Tuesday, March 26, 2013

Storyteller's Rulebook #176: There's No Such Thing As A Bad Note

There’s no such thing as a bad note.  Every note is an indication of an unmet expectation, and that’s always good to know.  The problem is that most notes come in the form of suggestions for changes, and the changes they suggest are often terrible.  The trick is to see past the bad suggestion to the good note underneath.

Here’s a classic example.  I had written a dark TV pilot about the CIA, and I showed it to my sort-of mentor at film school.  He read it and liked it but he said that I needed to add a scene at the beginning where our undercover hero planted a bomb and then calmly walked away while it blew up.

I was totally aghast: What a horrible note!  Those scenes are so idiotic!  Failing to react to an explosion doesn’t show that you’re a cool unflappable spy, it shows that you’re an bumbling amateur: Obviously, if you’re the only who doesn’t act surprised by an explosion, then you’re the one who set it, and everybody’s going to instantly tackle you.  And even if these scenes weren’t silly to begin with, by now they’ve become painfully predictable clichés!  I can’t believe this guy wants me to add one of those stupid, stupid scenes!

But all he meant, I later realized, was that I should include that type of scene: a bit of bad-ass, exciting, I wanna-be-that-guy spy action, before I got to all the intrigue, political infighting and moral recriminations.

I could have blanched and said that that wasn’t the sort of show I wanted to do… After all, I wanted more a LeCarre-type show about double-crosses and unexpected real-world consequences, but I then realized that this was all the more reason to begin with a scene that satisfied the urges that get people to watch this type of show.

I wanted my show to be subversive, but if I started downbeat and finished downbeat, then I would merely be attracting downbeat viewers and, in the end, fulfilling their expectations.  Instead, I wanted to take normal spy fans and subvert their expectations.  That meant that first I had to create false expectations about the greatness of my heroes and the efficacy of spy work.  That way, when it all unravels, the audience will feel shocked and unsettled. It’s impossible to subvert expectations you didn’t create.

So how do you take the note, but not the suggested fix?  You have to replace the hoary old suggestion with something fresh: in this case, either a unique twist on a classic spy behavior or, even better, some real-life bit of bad-ass tradecraft from a non-fiction book (as long as it’s instantly visually obvious why it’s cool, without you having to explain.)

P.S.: I've posted this before, but I can’t resist doing it again, because I love it so:


j.s. said...

This is exactly why the stellar Le Carre film adaptation of TINKER, TAILOR starts the way it does, distinctly different from the miniseries and the novel. We're right in the middle of all sorts of intrigue and action. There are even obvious ludicrous cheats of tradecraft to let us in on this world and to create expectations about what sort of cool stuff we're going to see if we stick with it. Control barks out (of his well-lit front door, no less) to Jim Prixdeaux: "You weren't followed?" There's about half a dozen things wrong with that declaration, just like the non-reaction to explosions you've mentioned. And yet it's sort of necessary concession to the audience at this moment in the story.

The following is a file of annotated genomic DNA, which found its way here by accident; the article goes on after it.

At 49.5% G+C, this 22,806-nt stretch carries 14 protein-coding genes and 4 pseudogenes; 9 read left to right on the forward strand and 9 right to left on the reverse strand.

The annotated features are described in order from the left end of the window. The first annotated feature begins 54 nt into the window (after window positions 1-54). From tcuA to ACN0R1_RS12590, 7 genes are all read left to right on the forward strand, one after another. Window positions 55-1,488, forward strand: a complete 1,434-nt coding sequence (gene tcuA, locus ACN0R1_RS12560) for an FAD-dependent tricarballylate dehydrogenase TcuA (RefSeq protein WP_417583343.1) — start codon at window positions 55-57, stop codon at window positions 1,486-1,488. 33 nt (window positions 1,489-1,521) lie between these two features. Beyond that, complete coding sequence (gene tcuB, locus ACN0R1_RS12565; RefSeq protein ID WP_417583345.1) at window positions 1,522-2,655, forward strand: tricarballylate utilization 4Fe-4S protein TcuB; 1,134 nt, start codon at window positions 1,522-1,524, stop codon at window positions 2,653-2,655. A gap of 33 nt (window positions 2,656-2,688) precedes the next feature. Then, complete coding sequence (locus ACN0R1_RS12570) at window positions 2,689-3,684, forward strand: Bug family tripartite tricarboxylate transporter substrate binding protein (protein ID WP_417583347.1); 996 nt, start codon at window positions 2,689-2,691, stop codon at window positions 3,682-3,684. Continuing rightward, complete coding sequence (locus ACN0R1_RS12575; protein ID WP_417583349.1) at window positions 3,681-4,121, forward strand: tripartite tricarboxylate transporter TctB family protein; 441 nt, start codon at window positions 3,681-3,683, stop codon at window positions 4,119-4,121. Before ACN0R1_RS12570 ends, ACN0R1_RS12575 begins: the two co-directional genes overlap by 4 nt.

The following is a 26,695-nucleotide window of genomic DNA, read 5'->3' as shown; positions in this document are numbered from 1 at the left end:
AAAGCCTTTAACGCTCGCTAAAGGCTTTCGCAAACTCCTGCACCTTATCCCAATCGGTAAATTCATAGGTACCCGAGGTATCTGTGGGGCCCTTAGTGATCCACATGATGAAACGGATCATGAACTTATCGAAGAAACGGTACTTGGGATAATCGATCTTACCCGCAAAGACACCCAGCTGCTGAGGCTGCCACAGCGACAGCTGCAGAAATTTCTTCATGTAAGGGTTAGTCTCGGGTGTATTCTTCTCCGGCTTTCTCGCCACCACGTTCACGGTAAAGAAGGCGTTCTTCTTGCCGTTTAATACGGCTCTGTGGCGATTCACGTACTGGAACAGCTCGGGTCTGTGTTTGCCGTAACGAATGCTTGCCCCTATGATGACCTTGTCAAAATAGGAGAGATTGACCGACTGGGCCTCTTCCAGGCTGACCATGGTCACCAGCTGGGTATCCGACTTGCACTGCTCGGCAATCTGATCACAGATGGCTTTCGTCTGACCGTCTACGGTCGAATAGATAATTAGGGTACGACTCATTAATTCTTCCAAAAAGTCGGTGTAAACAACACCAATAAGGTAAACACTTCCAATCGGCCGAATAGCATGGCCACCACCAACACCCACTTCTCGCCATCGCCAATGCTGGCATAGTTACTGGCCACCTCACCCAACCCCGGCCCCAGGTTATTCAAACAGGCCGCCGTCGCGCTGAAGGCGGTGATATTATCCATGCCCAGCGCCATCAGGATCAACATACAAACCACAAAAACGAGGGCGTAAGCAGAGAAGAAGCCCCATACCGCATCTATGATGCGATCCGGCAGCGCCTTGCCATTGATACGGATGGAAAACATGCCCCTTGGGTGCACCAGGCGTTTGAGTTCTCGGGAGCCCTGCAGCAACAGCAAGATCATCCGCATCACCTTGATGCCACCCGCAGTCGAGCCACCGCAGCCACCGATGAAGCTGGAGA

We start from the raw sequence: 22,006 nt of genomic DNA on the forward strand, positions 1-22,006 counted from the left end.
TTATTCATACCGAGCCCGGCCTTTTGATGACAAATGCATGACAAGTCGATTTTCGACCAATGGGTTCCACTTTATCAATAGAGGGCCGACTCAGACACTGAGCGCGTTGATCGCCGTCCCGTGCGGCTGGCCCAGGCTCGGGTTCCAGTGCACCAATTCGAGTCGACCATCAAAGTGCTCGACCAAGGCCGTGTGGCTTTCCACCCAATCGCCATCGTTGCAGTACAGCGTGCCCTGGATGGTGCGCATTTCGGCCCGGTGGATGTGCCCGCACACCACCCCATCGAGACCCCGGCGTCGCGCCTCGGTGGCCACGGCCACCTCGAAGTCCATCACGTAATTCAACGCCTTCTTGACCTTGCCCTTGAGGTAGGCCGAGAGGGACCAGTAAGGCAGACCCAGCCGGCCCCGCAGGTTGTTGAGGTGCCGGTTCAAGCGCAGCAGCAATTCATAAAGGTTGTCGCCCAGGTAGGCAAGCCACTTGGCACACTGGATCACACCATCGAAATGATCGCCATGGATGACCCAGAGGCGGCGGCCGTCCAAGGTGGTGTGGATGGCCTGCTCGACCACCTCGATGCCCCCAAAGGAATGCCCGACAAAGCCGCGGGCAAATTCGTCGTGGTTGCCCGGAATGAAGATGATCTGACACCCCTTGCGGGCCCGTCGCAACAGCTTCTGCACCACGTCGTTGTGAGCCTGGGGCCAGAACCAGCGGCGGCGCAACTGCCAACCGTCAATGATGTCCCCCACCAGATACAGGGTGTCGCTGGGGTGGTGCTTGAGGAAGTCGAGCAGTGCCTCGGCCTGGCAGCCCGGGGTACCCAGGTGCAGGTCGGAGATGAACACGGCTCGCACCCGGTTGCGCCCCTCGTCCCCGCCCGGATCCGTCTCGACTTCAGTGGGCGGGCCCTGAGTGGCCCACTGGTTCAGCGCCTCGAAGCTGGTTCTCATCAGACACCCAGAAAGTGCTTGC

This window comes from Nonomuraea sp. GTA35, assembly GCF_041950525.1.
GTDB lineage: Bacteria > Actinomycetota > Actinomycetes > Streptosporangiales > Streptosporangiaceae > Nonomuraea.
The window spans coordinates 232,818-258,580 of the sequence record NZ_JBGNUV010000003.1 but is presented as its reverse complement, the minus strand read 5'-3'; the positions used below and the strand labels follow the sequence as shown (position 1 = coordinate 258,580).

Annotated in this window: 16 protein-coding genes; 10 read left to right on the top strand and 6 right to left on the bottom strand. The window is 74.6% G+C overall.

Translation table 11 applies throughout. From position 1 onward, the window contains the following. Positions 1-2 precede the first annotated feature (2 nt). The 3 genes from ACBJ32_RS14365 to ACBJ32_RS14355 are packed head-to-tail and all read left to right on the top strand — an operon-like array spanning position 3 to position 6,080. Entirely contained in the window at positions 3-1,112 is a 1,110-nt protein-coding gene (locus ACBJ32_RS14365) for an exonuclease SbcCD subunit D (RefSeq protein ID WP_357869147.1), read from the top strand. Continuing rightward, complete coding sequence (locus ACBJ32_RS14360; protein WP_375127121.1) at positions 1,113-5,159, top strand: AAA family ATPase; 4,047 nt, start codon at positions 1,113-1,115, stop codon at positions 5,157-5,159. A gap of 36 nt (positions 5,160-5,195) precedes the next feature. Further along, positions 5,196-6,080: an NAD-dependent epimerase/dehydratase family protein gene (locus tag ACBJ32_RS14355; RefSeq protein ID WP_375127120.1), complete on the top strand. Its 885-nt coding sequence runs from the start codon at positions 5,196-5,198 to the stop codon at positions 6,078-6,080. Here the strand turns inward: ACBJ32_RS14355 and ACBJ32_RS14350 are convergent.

Later, there's another different and far larger cheat with Smiley's lighter, this time sacrificing tradecraft at the altar of character development and audience identification. Smiley's off on a secret mission to meet his arch rival, almost certainly under an assumed identity, yet he takes with him a lighter that has an inscription from his wife with both of their true names on it and he hands it over to the bad guy? Le Carre himself was a spy, so he knew exactly what he was doing with these tradeoffs.

Matt Bird said...

But at the same time, books like "Legacy of Ashes", "Charlie Wilson's War", "Ghost Wars", and many others read like a litany of such blunders.

This is why "The Sandbaggers" is so great: each episode shows how serious, non-incompetent spies nevertheless end up in a never-ending series of screwed-up fiascos with deadly consequences, simply due to the self-defeating nature of their work.

j.s. said...

The more I think about these kinds of questions, the more I imagine you could make a really great Cockeyed Caravan series out of such considerations -- Reality/Research/Procedural Accuracy vs. Storytelling/Drama/Genre Expectations/The Needs of An Audience.

Some points you might consider:

Details that are true but that kill the drama or stop the story its tracks to the point where almost everyone -- including former experts in the field devoted to more realistic storytelling -- ignores them.

Details that are true but might actually seem too simplistic or cliche to genre aficionados who think they know more than they do about the real world of crime/espionage etc. than they do because they've watched too many less accurate films.

Details that are true but so unbelievable outside the context of expert knowledge that you can't use them.

Maybe work in some specific examples of good cheats, where the tradeoff between accuracy and drama didn't undermine the overall truth of the imagined world. And of bad cheats, where what's perhaps a lazy choice lead to a bit of storytelling/drama that was less interesting and effective in many ways than something more authentic would have been.